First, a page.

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The Local folder is the root folder for all projects, and represents your “workspace”. There can be more than one project per workspace. A project is simply a folder structure with multiple modules. Here we can see three modules:


module type



source folder


special files


special file role

TinyDB

HANA database type: hdb

src/

TinyJS

Node.js (xsjs)
type: nodejs

lib/

package.json

identifies “server.js” as the “main” entry point of the application

server.js

imports “xsjs” compatibility layer and refers to “lib/index.xsjs”

TinyUI

HTML
type: html5

resources/

xs-app.json

names the default html file (“index.html”), determines whether users can access the app anonymously or need to authenticate, and declares a mapping of external URLs, called “routes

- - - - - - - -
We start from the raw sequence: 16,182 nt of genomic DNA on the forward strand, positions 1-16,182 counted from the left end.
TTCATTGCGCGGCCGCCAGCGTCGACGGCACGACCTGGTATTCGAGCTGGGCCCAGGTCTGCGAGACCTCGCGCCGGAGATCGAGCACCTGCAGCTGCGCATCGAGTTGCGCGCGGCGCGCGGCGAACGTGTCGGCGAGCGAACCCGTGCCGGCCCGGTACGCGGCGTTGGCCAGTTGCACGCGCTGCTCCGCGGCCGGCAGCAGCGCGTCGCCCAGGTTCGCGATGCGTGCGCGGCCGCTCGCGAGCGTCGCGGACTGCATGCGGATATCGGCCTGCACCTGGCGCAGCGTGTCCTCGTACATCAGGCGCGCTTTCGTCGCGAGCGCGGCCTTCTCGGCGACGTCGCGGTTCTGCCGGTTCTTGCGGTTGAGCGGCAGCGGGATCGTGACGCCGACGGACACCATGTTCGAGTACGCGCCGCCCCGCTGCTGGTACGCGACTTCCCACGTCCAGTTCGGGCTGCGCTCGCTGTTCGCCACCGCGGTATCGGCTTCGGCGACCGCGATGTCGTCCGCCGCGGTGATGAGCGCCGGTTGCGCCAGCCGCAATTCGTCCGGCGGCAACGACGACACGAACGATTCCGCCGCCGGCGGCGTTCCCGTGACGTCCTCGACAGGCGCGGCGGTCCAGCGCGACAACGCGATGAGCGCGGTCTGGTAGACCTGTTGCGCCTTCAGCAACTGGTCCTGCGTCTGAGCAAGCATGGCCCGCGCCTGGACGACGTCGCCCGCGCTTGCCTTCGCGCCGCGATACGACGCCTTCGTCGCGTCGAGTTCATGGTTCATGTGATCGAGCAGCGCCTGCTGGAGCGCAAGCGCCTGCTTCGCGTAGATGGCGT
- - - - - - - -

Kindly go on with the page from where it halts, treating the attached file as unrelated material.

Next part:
package.json

Future: currently do not change this file.

In addition to the above structure, there may be additional, normally hidden, special files: a folder called .git/ (used by the version control system), a folder called .che/ (used to record workspace state), and within HDB source folders, two files respectively called .hdbconfig, and .hdbnamespace. You normally don’t need to be concerned with any of these files.

Each project root folder also contains the MTA descriptor, mta.yaml, discussed in more details below.


The MTA descriptor

The MTA descriptor file is automatically created and maintained by the Web IDE. When we created the application project in part 2 of this tutorial, a small skeleton was created. Initially, it didn’t have a lot of interesting content: